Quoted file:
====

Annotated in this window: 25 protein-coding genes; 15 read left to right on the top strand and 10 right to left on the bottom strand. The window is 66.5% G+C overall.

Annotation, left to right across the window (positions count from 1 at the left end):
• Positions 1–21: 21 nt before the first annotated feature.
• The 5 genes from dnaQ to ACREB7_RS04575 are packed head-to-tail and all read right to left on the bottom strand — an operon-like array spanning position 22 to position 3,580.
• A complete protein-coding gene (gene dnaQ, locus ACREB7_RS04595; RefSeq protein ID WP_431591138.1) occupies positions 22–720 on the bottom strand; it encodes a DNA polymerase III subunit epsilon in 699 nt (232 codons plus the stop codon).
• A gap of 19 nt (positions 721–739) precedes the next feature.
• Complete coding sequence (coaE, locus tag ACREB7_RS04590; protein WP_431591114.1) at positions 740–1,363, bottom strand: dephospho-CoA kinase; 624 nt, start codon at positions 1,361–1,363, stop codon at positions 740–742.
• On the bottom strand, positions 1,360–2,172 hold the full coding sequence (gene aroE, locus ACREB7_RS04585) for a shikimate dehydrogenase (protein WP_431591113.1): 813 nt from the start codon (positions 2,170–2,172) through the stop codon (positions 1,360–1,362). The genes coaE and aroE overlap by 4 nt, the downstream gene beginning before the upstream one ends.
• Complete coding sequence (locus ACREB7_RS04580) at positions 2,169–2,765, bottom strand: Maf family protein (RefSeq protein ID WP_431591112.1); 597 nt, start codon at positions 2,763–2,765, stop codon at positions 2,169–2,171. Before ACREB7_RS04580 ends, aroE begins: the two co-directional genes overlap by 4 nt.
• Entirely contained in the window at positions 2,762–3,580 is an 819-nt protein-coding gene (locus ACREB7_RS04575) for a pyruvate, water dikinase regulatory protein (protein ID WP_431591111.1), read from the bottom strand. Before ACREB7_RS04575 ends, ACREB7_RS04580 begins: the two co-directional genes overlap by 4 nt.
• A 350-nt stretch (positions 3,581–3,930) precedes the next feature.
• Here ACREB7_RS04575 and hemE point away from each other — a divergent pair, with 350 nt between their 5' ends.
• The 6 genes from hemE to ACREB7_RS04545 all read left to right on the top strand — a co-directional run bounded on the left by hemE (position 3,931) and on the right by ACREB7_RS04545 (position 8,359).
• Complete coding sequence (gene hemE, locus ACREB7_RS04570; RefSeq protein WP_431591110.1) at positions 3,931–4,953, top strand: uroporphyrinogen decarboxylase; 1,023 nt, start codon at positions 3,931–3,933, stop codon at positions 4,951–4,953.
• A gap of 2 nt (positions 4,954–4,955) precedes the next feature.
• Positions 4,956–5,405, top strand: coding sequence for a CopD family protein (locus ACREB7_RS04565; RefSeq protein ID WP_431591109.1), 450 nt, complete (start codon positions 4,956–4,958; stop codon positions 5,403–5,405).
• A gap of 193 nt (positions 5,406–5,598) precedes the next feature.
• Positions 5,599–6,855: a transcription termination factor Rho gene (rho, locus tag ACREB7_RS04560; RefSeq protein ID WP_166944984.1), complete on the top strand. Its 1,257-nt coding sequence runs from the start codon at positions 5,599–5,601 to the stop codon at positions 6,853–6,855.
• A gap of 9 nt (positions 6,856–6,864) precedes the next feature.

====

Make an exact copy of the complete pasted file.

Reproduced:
Annotated in this window: 25 protein-coding genes; 15 read left to right on the top strand and 10 right to left on the bottom strand. The window is 66.5% G+C overall.

Annotation, left to right across the window (positions count from 1 at the left end):
• Positions 1–21: 21 nt before the first annotated feature.
• The 5 genes from dnaQ to ACREB7_RS04575 are packed head-to-tail and all read right to left on the bottom strand — an operon-like array spanning position 22 to position 3,580.
• A complete protein-coding gene (gene dnaQ, locus ACREB7_RS04595; RefSeq protein ID WP_431591138.1) occupies positions 22–720 on the bottom strand; it encodes a DNA polymerase III subunit epsilon in 699 nt (232 codons plus the stop codon).
• A gap of 19 nt (positions 721–739) precedes the next feature.
• Complete coding sequence (coaE, locus tag ACREB7_RS04590; protein WP_431591114.1) at positions 740–1,363, bottom strand: dephospho-CoA kinase; 624 nt, start codon at positions 1,361–1,363, stop codon at positions 740–742.
• On the bottom strand, positions 1,360–2,172 hold the full coding sequence (gene aroE, locus ACREB7_RS04585) for a shikimate dehydrogenase (protein WP_431591113.1): 813 nt from the start codon (positions 2,170–2,172) through the stop codon (positions 1,360–1,362). The genes coaE and aroE overlap by 4 nt, the downstream gene beginning before the upstream one ends.
• Complete coding sequence (locus ACREB7_RS04580) at positions 2,169–2,765, bottom strand: Maf family protein (RefSeq protein ID WP_431591112.1); 597 nt, start codon at positions 2,763–2,765, stop codon at positions 2,169–2,171. Before ACREB7_RS04580 ends, aroE begins: the two co-directional genes overlap by 4 nt.
• Entirely contained in the window at positions 2,762–3,580 is an 819-nt protein-coding gene (locus ACREB7_RS04575) for a pyruvate, water dikinase regulatory protein (protein ID WP_431591111.1), read from the bottom strand. Before ACREB7_RS04575 ends, ACREB7_RS04580 begins: the two co-directional genes overlap by 4 nt.
• A 350-nt stretch (positions 3,581–3,930) precedes the next feature.
• Here ACREB7_RS04575 and hemE point away from each other — a divergent pair, with 350 nt between their 5' ends.
• The 6 genes from hemE to ACREB7_RS04545 all read left to right on the top strand — a co-directional run bounded on the left by hemE (position 3,931) and on the right by ACREB7_RS04545 (position 8,359).
• Complete coding sequence (gene hemE, locus ACREB7_RS04570; RefSeq protein WP_431591110.1) at positions 3,931–4,953, top strand: uroporphyrinogen decarboxylase; 1,023 nt, start codon at positions 3,931–3,933, stop codon at positions 4,951–4,953.
• A gap of 2 nt (positions 4,954–4,955) precedes the next feature.
• Positions 4,956–5,405, top strand: coding sequence for a CopD family protein (locus ACREB7_RS04565; RefSeq protein ID WP_431591109.1), 450 nt, complete (start codon positions 4,956–4,958; stop codon positions 5,403–5,405).
• A gap of 193 nt (positions 5,406–5,598) precedes the next feature.
• Positions 5,599–6,855: a transcription termination factor Rho gene (rho, locus tag ACREB7_RS04560; RefSeq protein ID WP_166944984.1), complete on the top strand. Its 1,257-nt coding sequence runs from the start codon at positions 5,599–5,601 to the stop codon at positions 6,853–6,855.
• A gap of 9 nt (positions 6,856–6,864) precedes the next feature.